For his second show at Bombon, multidisciplinary Spanish artist Josep Maynou presents a series of new and old works made of found, gifted or appropriated objects. With the cheeky title ‚Chuletas‘, which means as much as cheat codes, the artist unites a flock of text and film based works alongside his trademark surrealistic objects readymades that read themselves ‚life captions‘ of the everyday.
Josep Maynou: Chuletas
9 March - 29 April, 2023
Bombon Projects, Barcelona
His works emit awe and wonder in a most subtle yet fantastical, imaginary and mind bending manner, like when a grandfather is telling his grandson bedtime stories where small boxes of baking soda are turning into foam expanding playhouses or suit belts are snaking around columns becoming animate objects talking about restraint and order, about not loosing ones pants and fake luxury brands. This is the world of Josep Maynou, a free circling diaristic world, which serve the viewer simple life hacks. His objects stop time for a few moments where whit and poetry merge into one, a metamorphosis not only of structure and matter but of ideas and definitions.
Two of the most striking group of works are on the one hand a series of wooden chopping boards, hung from a metal railing. Different in sizes and shapes, they are incised via the means of drawing with a burning needle. Depicting small cartoons, texts, notes - they are often made in collaboration with friends and family - an analog IG feed if you want, charmingly reminding you of the comfy dinner you had with friends in their kitchen. Across the room on the other side there is a series of new works - same sized metal plates are again, similar to the wooden boards, written and drawn-on with the aid of a welding apparatus. Fine yet solid raised lines look like some branded tattoo spell out “WhatToDo?DoDoDo... “ or “CallMe+34... “ or they outline forms and shapes of „Two Screws“ next to each other while another looks like van Goghs „Vase with 12 Sunflowers“. Through the repetition of these monochromatically tinted wooden or metal notepads comes a certain sense of calm, familiarity and sense of introspection despite it not making sense on a personal level. Somehow, there is a deeper connection being formed - something within our own DNA gives us this AHA experience where we see our own reflection or as Jung would call it, where we share a collective subconscious that is arrested within the times we live in.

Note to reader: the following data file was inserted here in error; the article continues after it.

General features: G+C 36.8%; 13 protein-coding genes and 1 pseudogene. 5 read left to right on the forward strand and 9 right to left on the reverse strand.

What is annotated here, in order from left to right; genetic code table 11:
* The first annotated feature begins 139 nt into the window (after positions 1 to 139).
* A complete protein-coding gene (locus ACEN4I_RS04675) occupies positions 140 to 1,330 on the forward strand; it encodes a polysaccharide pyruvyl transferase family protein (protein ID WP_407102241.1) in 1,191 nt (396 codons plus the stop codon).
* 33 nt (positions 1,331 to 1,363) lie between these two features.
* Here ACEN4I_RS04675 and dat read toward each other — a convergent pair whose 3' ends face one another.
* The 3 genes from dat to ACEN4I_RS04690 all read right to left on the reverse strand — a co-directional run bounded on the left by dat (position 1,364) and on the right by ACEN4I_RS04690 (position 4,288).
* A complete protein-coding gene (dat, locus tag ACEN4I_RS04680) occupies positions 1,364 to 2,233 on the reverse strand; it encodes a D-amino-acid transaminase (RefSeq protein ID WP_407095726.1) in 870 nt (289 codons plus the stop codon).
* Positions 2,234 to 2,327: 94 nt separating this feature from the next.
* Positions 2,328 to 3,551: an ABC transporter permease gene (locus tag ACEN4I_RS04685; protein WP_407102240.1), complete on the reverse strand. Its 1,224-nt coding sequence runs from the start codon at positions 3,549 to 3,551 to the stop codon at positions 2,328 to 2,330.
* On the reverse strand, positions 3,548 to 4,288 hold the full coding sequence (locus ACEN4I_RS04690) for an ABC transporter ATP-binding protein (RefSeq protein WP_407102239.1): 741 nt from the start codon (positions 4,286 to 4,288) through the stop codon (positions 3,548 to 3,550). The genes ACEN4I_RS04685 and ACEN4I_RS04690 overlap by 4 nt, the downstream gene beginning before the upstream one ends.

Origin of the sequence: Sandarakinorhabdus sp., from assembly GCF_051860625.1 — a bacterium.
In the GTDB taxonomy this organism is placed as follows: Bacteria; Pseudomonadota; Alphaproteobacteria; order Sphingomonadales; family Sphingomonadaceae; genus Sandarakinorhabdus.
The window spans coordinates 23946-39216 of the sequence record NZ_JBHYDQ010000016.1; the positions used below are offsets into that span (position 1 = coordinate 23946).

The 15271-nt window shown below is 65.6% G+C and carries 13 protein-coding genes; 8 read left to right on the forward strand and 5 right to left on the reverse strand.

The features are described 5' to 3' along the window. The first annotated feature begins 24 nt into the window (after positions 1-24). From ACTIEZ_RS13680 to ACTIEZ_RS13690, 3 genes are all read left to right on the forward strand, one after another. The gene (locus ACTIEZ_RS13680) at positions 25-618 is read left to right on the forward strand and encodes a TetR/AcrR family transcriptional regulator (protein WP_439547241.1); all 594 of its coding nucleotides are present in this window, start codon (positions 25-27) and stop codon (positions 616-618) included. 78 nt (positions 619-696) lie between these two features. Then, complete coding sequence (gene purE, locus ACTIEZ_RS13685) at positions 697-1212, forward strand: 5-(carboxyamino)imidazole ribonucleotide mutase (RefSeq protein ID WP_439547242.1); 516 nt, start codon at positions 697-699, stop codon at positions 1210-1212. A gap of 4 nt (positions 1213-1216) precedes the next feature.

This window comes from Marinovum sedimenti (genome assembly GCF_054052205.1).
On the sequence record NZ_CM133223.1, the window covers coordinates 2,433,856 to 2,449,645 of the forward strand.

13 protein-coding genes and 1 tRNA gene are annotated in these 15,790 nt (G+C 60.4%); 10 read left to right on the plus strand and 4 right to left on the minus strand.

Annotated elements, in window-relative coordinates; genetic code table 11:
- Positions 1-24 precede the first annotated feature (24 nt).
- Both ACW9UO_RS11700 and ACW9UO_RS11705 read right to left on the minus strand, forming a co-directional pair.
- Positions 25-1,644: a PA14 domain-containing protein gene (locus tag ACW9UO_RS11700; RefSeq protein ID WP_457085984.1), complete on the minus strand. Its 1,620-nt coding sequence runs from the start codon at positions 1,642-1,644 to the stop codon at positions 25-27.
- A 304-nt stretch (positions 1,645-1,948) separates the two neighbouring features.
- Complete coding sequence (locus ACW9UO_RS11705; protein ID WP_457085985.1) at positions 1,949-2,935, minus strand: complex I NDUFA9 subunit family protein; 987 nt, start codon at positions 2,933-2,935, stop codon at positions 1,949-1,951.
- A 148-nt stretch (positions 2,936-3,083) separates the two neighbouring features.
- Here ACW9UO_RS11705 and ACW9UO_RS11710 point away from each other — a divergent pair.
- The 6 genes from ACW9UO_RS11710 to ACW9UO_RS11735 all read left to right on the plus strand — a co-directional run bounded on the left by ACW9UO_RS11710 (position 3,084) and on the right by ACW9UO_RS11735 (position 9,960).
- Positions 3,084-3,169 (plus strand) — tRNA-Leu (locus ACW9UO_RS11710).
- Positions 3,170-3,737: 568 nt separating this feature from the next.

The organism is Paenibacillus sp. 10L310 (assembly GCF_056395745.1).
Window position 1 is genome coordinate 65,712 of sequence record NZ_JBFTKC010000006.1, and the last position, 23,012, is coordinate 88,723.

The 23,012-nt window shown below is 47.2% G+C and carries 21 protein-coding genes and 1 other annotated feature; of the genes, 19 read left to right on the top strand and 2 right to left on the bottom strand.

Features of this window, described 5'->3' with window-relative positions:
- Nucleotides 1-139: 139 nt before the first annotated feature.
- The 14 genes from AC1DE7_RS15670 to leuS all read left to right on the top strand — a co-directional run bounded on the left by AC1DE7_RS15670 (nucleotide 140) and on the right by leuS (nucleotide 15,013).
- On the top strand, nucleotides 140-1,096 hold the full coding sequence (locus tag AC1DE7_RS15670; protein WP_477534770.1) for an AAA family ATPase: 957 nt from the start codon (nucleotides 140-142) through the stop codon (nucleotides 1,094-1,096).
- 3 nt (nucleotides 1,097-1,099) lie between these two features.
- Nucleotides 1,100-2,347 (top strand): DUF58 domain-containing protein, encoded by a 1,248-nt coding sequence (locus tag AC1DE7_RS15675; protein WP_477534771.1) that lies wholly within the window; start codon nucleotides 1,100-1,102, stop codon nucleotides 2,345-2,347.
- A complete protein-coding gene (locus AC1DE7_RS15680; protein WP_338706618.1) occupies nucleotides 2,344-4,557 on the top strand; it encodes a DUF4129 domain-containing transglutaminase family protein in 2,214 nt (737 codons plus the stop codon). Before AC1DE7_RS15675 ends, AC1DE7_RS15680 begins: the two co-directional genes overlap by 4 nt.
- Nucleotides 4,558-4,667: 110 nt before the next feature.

Against the back wall and facing the gallery’s entrance, sit three large vertical TV screens depicting short video clips made in his studio or outdoors in public, they are images of his shadow kicking a stone, his wife tongue clicking to the beat of a song or an old couple walking down an alley holding hands, while in their other, they are holding identical bottles, an image of perfect symmetry only rendered possible after years of co-habitation. Maynou creates countless short videos, made on his cell phone and adds them to his growing diaristic inventory of sometimes more and sometimes less important life observation. One day his recordings, animate or inanimate will become the source of research, of how humanity lived in the early 21st century, complex stories unpacked into simplified hieroglyphical slates of images. Josep Maynou is a modern day archeologist because he sees things as they truly are, without any suggestion of hyperbole intent, they simply serve as cheat codes for everyone and everything can become.